Many EDs and trauma centers are overcrowded. [Drawn from Hospital-Based Emergency Care: At the Breaking Point]
Demand for emergency care has been growing fast— emergency department (ED) visits grew by 26 percent between 1993 and 2003.
But over the same period, the number of EDs declined by 425, and the number of hospital beds declined by 198,000.
ED crowding is a hospital-wide problem—patients back up in the ED because they can not get admitted to inpatient beds.
As a result, patients are often “boarded”—held in the ED until an inpatient bed becomes available—for 48 hours or more.
Also, ambulances are frequently diverted from overcrowded EDs to other hospitals that may be farther away and may not have the optimal services. In 2003, ambulances were diverted 501,000 times—an average of once every minute.
Emergency care is highly fragmented. [Drawn from Emergency Medical Services At the Crossroads]
Cities and regions are often served by multiple 9-1-1 call centers.
Emergency Medical Services (EMS) agencies do not effectively coordinate EMS services with EDs and trauma centers. As a result, the regional flow of patients is poorly managed, leaving some EDs empty and others overcrowded.
EMS does not communicate effectively with public safety agencies and public health departments—they often operate on different radio frequencies and lack common procedures for emergencies.
There are no nationwide standards for the training and certification of EMS personnel.
Federal responsibility for oversight of the emergency and trauma care system is scattered across multiple agencies.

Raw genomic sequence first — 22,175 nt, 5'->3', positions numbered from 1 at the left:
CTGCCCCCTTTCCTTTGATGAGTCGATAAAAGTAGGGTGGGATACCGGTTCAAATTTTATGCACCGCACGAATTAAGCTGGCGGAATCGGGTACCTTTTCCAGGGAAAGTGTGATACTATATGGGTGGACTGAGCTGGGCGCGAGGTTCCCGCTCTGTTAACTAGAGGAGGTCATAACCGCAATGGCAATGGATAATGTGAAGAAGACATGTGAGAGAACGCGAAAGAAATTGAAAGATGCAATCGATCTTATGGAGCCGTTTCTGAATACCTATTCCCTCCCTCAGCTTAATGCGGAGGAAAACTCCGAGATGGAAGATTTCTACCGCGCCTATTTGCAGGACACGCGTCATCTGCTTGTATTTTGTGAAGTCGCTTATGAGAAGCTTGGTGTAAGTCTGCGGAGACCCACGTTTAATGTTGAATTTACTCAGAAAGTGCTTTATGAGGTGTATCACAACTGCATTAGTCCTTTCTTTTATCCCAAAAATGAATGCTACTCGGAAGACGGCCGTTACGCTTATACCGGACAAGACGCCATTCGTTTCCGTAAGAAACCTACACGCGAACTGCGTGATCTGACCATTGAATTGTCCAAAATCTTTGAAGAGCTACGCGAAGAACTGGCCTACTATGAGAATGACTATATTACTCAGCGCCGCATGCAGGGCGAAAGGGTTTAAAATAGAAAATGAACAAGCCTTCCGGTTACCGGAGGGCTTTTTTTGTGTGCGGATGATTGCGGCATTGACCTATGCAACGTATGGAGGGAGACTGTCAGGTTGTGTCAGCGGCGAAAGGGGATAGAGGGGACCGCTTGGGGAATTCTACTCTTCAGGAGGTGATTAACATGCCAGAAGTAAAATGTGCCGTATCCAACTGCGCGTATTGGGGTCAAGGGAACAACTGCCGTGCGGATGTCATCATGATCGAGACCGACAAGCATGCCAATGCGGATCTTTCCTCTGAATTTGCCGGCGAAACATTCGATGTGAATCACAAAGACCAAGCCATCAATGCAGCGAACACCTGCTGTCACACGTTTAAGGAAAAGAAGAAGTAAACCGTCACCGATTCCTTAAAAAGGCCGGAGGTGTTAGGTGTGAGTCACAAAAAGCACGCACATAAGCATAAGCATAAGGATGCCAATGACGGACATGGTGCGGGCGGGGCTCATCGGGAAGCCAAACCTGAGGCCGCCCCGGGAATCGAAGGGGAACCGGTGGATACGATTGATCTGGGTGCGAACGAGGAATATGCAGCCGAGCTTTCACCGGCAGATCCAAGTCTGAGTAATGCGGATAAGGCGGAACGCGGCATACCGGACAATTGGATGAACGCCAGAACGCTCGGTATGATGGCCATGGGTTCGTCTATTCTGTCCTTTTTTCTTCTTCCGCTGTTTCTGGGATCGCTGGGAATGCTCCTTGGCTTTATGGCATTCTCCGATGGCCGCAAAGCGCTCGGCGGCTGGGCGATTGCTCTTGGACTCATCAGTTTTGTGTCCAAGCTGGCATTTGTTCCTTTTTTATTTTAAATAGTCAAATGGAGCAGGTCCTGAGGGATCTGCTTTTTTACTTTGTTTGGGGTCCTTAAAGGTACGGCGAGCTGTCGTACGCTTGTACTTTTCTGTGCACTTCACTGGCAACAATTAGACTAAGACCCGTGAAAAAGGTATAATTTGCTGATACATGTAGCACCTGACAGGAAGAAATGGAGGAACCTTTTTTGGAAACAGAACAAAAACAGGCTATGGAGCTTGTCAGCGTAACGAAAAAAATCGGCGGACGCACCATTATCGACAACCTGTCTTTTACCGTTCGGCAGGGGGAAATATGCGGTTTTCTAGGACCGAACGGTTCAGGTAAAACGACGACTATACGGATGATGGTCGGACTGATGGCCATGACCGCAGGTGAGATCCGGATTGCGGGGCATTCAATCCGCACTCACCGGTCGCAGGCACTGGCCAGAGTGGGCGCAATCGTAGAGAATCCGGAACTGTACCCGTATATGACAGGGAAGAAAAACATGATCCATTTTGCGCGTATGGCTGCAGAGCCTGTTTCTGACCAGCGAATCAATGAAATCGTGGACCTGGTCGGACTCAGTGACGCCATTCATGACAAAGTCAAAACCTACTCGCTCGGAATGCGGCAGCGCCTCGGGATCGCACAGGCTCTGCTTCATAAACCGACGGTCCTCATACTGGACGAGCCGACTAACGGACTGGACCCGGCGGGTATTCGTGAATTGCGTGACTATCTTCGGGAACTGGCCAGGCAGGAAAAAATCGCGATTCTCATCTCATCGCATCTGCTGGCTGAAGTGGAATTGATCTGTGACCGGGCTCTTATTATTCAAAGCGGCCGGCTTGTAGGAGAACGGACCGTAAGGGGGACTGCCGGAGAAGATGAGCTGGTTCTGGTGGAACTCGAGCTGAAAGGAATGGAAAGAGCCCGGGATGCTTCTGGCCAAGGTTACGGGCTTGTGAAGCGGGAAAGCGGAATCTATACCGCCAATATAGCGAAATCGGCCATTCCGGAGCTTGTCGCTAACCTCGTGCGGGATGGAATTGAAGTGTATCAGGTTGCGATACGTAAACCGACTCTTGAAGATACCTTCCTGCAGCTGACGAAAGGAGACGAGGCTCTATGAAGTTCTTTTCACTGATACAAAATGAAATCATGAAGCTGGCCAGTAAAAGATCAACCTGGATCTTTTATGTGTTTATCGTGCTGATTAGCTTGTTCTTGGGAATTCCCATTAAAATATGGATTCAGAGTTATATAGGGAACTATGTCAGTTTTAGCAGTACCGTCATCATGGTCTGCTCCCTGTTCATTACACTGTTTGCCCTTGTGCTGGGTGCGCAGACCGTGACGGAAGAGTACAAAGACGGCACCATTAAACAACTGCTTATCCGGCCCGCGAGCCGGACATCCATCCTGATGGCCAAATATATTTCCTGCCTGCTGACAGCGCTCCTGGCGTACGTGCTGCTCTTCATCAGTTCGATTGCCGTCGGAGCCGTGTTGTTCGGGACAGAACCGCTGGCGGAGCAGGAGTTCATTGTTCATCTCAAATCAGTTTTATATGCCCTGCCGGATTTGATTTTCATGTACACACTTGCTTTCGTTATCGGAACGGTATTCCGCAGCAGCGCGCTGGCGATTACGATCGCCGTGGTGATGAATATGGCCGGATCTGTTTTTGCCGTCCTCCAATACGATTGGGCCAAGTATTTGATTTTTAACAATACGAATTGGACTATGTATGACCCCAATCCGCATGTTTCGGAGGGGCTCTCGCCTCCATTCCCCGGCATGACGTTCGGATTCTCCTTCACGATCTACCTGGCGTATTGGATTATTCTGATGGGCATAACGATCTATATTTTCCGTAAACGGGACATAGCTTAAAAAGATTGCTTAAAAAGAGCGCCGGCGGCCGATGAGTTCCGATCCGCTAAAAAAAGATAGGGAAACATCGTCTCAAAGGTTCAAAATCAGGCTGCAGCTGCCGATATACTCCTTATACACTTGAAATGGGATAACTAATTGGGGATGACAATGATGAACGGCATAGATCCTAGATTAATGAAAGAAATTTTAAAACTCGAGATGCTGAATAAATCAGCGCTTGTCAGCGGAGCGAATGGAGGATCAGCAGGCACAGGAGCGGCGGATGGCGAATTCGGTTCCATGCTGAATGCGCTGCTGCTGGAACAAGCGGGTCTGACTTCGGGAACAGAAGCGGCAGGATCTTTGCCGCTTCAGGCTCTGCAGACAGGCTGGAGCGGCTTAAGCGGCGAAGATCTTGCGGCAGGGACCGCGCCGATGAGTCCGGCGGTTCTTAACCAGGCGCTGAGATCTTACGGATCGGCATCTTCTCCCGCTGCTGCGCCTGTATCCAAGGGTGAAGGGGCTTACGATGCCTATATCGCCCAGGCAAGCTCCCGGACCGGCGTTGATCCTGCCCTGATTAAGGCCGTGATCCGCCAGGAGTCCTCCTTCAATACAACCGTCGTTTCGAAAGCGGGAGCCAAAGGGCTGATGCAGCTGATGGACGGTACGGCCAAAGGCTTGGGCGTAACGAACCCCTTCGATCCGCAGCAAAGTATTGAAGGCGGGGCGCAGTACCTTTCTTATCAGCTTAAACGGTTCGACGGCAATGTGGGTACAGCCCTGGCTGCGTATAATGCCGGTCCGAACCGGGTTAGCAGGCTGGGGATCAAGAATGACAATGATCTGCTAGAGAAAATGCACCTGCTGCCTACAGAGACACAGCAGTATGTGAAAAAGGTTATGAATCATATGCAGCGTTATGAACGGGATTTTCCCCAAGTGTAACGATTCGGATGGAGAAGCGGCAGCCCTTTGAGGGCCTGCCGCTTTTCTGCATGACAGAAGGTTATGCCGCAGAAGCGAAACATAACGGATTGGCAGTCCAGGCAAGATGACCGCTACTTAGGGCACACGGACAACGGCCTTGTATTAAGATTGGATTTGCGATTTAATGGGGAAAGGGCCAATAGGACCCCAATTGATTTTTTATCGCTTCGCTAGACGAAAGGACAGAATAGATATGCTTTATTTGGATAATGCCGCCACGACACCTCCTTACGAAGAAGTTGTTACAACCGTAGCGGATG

Critical specialists are often unavailable to provide emergency and trauma care. [Drawn from HospitalBased Emergency Care: At the Breaking Point]
Three quarters of hospitals report difficulty finding specialists to take emergency and trauma calls.
Key specialties are in short supply. For example, the number of neurosurgeons declined between 1990 and 2002, while the number of trauma visits increased.
On-call specialists often treat emergency patients without compensation due to high levels of uninsurance.
These specialists also face higher medical liability exposure than those who do not provide on-call coverage.
The emergency care system is ill-prepared to handle a major disaster. [Drawn from all three reports]
With many EDs at or over capacity, there is little surge capacity for a major event, whether it takes the form of a natural disaster, disease outbreak, or terrorist attack.
EMS received only 4 percent of Department of Homeland Security first responder funding in 2002 and 2003.
Emergency Medical Technicians in non-fire based services have received an average of less than one hour of training in disaster response.
Both hospital and EMS personnel lack personal protective equipment needed to effectively respond to chemical, biological, or nuclear threats.
EMS and EDs are not well equipped to handle pediatric care. [Drawn from Emergency Care for Children: Growing Pains.]
Most children receive emergency care in general (not children’s) hospitals, which are less likely to have pediatric expertise, equipment, and policies in place for the care of children.
Children make up 27 percent of all ED visits, but only 6 percent of EDs in the U.S. have all of the necessary supplies for pediatric emergencies.
Many drugs and medical devices have not been adequately tested on, or dosed properly for, children.
While children have increased vulnerability to disasters—for example, children have less fluid reserve, which leads to rapid dehydration—disaster planning has largely overlooked their needs.
Drawn from the Future of Emergency Care report series, 2006 • Institute of Medicine • www.iom.edu